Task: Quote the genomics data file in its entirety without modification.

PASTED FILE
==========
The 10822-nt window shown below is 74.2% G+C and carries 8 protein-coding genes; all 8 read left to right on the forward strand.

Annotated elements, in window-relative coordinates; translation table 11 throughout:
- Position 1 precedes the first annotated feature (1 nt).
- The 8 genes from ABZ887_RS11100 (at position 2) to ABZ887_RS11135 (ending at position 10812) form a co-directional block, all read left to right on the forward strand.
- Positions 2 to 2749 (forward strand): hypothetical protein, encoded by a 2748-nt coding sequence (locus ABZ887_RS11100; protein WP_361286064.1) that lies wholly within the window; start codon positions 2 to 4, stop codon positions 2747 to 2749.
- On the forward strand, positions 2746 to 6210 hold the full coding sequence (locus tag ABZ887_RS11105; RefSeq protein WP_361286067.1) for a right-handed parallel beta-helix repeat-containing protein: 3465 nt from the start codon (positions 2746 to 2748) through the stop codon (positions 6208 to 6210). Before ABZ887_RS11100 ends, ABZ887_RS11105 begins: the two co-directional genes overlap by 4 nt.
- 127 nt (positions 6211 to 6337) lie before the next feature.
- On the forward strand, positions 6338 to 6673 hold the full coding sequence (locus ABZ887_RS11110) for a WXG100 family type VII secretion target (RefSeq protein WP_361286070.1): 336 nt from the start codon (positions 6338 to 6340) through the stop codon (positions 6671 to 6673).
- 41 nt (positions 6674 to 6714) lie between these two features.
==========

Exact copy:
The 10822-nt window shown below is 74.2% G+C and carries 8 protein-coding genes; all 8 read left to right on the forward strand.

Annotated elements, in window-relative coordinates; translation table 11 throughout:
- Position 1 precedes the first annotated feature (1 nt).
- The 8 genes from ABZ887_RS11100 (at position 2) to ABZ887_RS11135 (ending at position 10812) form a co-directional block, all read left to right on the forward strand.
- Positions 2 to 2749 (forward strand): hypothetical protein, encoded by a 2748-nt coding sequence (locus ABZ887_RS11100; protein WP_361286064.1) that lies wholly within the window; start codon positions 2 to 4, stop codon positions 2747 to 2749.
- On the forward strand, positions 2746 to 6210 hold the full coding sequence (locus tag ABZ887_RS11105; RefSeq protein WP_361286067.1) for a right-handed parallel beta-helix repeat-containing protein: 3465 nt from the start codon (positions 2746 to 2748) through the stop codon (positions 6208 to 6210). Before ABZ887_RS11100 ends, ABZ887_RS11105 begins: the two co-directional genes overlap by 4 nt.
- 127 nt (positions 6211 to 6337) lie before the next feature.
- On the forward strand, positions 6338 to 6673 hold the full coding sequence (locus ABZ887_RS11110) for a WXG100 family type VII secretion target (RefSeq protein WP_361286070.1): 336 nt from the start codon (positions 6338 to 6340) through the stop codon (positions 6671 to 6673).
- 41 nt (positions 6674 to 6714) lie between these two features.